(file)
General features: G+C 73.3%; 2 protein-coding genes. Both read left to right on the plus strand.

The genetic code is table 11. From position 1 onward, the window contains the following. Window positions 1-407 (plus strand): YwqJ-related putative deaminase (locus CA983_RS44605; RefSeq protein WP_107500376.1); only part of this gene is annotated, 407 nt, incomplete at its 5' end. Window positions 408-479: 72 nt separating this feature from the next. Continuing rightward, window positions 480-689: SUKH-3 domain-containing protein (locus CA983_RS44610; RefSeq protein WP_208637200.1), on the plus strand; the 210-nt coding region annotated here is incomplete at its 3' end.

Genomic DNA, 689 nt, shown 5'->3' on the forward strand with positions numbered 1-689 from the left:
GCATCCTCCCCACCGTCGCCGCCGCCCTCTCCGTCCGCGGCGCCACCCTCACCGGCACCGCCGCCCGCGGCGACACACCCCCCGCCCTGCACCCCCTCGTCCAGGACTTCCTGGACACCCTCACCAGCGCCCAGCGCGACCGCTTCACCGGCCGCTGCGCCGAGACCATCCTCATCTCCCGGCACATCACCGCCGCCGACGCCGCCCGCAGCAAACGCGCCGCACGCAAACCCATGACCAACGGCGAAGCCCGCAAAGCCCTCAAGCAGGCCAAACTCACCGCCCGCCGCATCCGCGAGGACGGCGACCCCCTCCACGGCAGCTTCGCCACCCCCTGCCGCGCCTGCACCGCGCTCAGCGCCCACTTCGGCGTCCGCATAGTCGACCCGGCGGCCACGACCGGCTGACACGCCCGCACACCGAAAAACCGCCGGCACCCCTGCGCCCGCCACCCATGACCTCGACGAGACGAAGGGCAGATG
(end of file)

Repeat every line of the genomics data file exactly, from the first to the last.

General features: G+C 73.3%; 2 protein-coding genes. Both read left to right on the plus strand.

The genetic code is table 11. From position 1 onward, the window contains the following. Window positions 1-407 (plus strand): YwqJ-related putative deaminase (locus CA983_RS44605; RefSeq protein WP_107500376.1); only part of this gene is annotated, 407 nt, incomplete at its 5' end. Window positions 408-479: 72 nt separating this feature from the next. Continuing rightward, window positions 480-689: SUKH-3 domain-containing protein (locus CA983_RS44610; RefSeq protein WP_208637200.1), on the plus strand; the 210-nt coding region annotated here is incomplete at its 3' end.

Genomic DNA, 689 nt, shown 5'->3' on the forward strand with positions numbered 1-689 from the left:
GCATCCTCCCCACCGTCGCCGCCGCCCTCTCCGTCCGCGGCGCCACCCTCACCGGCACCGCCGCCCGCGGCGACACACCCCCCGCCCTGCACCCCCTCGTCCAGGACTTCCTGGACACCCTCACCAGCGCCCAGCGCGACCGCTTCACCGGCCGCTGCGCCGAGACCATCCTCATCTCCCGGCACATCACCGCCGCCGACGCCGCCCGCAGCAAACGCGCCGCACGCAAACCCATGACCAACGGCGAAGCCCGCAAAGCCCTCAAGCAGGCCAAACTCACCGCCCGCCGCATCCGCGAGGACGGCGACCCCCTCCACGGCAGCTTCGCCACCCCCTGCCGCGCCTGCACCGCGCTCAGCGCCCACTTCGGCGTCCGCATAGTCGACCCGGCGGCCACGACCGGCTGACACGCCCGCACACCGAAAAACCGCCGGCACCCCTGCGCCCGCCACCCATGACCTCGACGAGACGAAGGGCAGATG